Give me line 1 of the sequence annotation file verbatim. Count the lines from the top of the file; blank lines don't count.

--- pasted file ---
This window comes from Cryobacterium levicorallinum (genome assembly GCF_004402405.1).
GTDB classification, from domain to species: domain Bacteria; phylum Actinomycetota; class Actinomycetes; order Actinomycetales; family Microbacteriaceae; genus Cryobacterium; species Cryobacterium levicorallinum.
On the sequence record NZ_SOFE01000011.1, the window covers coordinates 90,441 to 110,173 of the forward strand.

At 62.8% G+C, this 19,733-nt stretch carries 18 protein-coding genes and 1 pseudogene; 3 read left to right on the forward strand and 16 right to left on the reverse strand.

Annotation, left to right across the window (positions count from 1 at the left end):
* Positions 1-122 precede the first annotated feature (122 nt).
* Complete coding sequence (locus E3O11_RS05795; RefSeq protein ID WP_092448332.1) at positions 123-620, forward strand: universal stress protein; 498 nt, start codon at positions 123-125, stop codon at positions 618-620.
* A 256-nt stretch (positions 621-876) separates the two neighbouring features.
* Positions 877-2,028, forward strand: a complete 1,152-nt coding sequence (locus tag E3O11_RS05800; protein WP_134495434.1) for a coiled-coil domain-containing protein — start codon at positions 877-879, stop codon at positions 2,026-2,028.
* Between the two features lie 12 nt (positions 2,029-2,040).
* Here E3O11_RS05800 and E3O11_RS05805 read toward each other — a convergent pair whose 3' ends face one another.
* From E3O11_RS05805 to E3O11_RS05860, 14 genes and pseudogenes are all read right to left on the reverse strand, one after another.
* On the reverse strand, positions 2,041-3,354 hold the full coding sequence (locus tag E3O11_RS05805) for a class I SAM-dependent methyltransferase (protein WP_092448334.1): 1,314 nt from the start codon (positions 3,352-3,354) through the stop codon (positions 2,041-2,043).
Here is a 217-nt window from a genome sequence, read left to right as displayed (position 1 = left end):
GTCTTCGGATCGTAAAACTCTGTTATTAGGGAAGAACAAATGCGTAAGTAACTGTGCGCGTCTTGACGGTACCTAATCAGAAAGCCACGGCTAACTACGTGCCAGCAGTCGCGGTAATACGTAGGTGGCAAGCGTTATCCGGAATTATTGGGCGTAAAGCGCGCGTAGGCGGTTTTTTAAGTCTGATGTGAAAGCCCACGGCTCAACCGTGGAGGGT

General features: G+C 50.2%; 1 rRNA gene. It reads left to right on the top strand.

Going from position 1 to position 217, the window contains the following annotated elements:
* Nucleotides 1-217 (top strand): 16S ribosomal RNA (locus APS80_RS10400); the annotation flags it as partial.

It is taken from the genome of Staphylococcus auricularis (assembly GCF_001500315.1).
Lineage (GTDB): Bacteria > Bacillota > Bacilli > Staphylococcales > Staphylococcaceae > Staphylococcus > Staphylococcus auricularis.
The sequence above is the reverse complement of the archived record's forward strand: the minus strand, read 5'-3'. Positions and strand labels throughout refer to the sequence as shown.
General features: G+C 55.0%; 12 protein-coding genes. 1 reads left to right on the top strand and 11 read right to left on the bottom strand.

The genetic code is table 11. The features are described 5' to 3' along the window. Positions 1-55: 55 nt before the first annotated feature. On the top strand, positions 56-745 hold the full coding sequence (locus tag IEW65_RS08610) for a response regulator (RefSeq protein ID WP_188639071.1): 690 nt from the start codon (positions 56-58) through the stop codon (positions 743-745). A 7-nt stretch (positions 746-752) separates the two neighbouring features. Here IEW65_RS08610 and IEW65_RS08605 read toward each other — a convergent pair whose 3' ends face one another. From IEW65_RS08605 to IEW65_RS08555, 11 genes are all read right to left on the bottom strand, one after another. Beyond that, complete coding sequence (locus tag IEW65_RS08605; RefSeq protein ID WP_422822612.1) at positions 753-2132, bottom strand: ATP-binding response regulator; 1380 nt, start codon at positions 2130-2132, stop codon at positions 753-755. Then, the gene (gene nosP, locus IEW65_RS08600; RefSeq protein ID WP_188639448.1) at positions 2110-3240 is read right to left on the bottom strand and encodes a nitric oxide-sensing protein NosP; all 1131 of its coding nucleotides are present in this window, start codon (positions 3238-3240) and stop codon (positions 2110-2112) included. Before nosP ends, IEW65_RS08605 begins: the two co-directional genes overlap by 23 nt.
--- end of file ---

This window comes from Cryobacterium levicorallinum (genome assembly GCF_004402405.1).